Death of the celluloid maiden: Images of Native American women in film

Persistent Link:
http://hdl.handle.net/10150/280367
Title:
Death of the celluloid maiden: Images of Native American women in film
Author:
Marubbio, Miriam
Issue Date:
2003
Publisher:
The University of Arizona.
Rights:
Copyright © is held by the author. Digital access to this material is made possible by the University Libraries, University of Arizona. Further transmission, reproduction or presentation (such as public display or performance) of protected items is prohibited except with permission of the author.
Abstract:
Death of the Celluloid Maiden: Images of Native American Women in Film traces and analyses the representation of Native American women in the history of American film. In particular, the work focuses on the figure of a young Native woman who falls in love with, aids, or otherwise is connected to the white hero and dies for that choice. I have labeled this representation the Celluloid Maiden trope. It contains two primary figures that I have termed the Celluloid Princess and the Sexualized Maiden. These figures inform each other from the 1910s through the 1960s and combine to form a hybrid character in the 1970s and 1990s. The trope emerges in conjunction with the myth of the Frontier and the white American Adam/hero figure as ambiguous references to inter-racial mixing and assimilation. While each generation of media maneuvers the trope to fit the political and social milieu of the period, it remains a solidly entrenched vehicle through which colonialism and racism are enacted on the body of the Native American woman. Within the Celluloid Maiden trope, native culture, sexuality, and race conflate into interchangeable identifiers of difference that participate in a larger discourse of nationalism, itself based on a hierarchy of race and gender. Thus, the Celluloid Maiden trope and its components are deeply tied to American identity politics and an ongoing re-establishment of a white, patriarchal system of power through its narratives of belonging, nation formation, colonization and racism. Death of the Celluloid Maiden's significance lies in its dedication to understanding the ways in which our culture utilizes racialized, gendered and sexualized bodies, especially female bodies, as sites for inscribing difference. The dissertation explores the complex web of power relations that exists in the cultural arena informing film images. In particular, I am concerned with how the historical and visually reproductive relationship between whites and Native Americans in general, which informs this particular image of Native American women specifically, creates intercultural boundaries that continually reinforce social, racial, and gendered difference.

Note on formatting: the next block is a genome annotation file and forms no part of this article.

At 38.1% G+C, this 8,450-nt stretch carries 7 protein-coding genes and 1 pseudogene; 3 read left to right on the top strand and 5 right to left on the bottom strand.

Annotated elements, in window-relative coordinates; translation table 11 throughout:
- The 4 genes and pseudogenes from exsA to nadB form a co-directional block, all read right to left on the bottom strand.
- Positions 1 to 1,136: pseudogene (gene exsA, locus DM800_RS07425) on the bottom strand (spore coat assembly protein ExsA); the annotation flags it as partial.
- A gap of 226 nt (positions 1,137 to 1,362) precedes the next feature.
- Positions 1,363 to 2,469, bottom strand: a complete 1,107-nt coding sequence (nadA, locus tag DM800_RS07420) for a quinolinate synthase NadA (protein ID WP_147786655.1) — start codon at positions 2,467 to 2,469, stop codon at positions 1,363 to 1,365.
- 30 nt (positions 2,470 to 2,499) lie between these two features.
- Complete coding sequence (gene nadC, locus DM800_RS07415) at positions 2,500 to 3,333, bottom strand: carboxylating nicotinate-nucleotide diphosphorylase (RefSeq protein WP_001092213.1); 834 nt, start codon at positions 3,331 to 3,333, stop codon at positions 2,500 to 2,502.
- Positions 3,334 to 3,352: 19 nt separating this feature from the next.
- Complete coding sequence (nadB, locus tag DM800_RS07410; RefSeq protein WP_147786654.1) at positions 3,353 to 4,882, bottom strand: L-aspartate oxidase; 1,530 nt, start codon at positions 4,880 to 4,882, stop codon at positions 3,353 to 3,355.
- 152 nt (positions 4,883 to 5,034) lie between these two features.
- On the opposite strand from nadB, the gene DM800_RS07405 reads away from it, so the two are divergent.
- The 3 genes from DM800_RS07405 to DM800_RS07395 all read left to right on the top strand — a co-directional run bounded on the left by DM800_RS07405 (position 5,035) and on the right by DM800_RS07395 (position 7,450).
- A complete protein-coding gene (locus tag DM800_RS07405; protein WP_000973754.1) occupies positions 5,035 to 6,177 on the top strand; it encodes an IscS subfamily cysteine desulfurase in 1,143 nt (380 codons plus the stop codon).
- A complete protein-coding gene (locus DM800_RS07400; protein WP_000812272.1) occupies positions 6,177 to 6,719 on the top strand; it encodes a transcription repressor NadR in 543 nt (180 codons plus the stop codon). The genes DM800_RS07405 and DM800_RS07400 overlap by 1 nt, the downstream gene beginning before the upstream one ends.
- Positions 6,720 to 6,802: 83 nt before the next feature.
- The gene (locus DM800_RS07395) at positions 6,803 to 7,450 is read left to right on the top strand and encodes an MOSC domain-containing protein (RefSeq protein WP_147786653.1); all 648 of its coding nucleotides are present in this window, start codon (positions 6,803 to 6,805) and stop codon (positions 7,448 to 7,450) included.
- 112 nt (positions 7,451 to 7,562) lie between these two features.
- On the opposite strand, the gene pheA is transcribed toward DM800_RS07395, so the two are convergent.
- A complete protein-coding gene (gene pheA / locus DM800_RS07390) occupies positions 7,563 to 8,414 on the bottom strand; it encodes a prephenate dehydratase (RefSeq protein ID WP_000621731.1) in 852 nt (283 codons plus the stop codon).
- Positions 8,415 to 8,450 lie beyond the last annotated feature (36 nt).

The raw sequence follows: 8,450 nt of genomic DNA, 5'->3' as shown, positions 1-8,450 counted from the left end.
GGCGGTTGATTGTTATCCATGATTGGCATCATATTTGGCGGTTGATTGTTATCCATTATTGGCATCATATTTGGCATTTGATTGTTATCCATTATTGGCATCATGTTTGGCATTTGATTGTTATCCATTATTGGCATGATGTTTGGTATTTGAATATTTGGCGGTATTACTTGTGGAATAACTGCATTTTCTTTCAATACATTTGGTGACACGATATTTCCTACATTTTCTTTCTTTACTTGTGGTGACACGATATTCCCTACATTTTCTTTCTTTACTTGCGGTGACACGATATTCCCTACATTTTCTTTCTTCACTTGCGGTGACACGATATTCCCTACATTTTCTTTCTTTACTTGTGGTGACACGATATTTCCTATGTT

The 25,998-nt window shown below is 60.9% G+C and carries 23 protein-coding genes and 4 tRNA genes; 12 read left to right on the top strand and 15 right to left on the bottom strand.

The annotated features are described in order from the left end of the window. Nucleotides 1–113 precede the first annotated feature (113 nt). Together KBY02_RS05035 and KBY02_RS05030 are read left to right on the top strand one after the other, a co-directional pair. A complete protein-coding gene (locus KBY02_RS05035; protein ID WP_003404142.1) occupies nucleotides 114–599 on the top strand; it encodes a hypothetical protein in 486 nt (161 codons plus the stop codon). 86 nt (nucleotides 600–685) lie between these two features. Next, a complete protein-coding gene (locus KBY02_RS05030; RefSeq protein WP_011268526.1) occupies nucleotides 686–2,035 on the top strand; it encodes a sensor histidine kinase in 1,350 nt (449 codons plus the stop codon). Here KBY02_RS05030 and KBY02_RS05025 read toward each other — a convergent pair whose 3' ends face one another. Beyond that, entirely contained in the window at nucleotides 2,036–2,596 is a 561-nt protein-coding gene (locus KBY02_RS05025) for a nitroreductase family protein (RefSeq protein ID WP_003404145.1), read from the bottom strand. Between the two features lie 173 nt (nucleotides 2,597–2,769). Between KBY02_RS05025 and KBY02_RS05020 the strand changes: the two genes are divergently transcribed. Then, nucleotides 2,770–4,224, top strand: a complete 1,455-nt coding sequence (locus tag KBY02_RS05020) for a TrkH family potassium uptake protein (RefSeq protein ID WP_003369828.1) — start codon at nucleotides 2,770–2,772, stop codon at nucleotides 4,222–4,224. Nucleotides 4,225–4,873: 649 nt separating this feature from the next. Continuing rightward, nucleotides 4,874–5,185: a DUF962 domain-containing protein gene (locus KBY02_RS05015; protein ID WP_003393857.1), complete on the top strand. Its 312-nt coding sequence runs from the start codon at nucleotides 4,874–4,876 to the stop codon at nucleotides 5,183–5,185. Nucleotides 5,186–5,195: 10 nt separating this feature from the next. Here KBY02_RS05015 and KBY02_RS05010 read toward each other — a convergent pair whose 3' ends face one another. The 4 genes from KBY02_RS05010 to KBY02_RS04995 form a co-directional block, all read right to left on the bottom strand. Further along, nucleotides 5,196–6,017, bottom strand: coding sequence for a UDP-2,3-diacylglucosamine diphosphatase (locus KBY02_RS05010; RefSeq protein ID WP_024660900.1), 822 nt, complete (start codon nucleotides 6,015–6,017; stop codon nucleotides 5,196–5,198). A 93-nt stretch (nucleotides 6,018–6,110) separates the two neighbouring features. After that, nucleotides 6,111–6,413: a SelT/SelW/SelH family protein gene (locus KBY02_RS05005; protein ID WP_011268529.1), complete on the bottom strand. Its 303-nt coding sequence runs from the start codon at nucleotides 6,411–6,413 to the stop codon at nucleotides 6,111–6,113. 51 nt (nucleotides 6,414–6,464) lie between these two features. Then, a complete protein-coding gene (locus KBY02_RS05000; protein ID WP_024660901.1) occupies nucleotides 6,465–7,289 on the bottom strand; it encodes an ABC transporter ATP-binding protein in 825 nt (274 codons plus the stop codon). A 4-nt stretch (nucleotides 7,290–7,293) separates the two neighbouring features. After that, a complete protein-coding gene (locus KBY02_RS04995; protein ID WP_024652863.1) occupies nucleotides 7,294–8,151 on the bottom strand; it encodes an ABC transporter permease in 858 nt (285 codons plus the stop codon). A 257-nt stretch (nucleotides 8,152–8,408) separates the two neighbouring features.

Type:
text; Dissertation-Reproduction (electronic)
Keywords:
American Studies.; Cinema.
Degree Name:
Ph.D.
Degree Level:
doctoral
Degree Program:
Graduate College; Comparative Cultural and Literary Studies
Degree Grantor:
University of Arizona
Advisor:
Holm, Tom; White, Susan

Full metadata record

DC FieldValue Language
dc.language.isoen_USen_US
dc.titleDeath of the celluloid maiden: Images of Native American women in filmen_US
dc.creatorMarubbio, Miriamen_US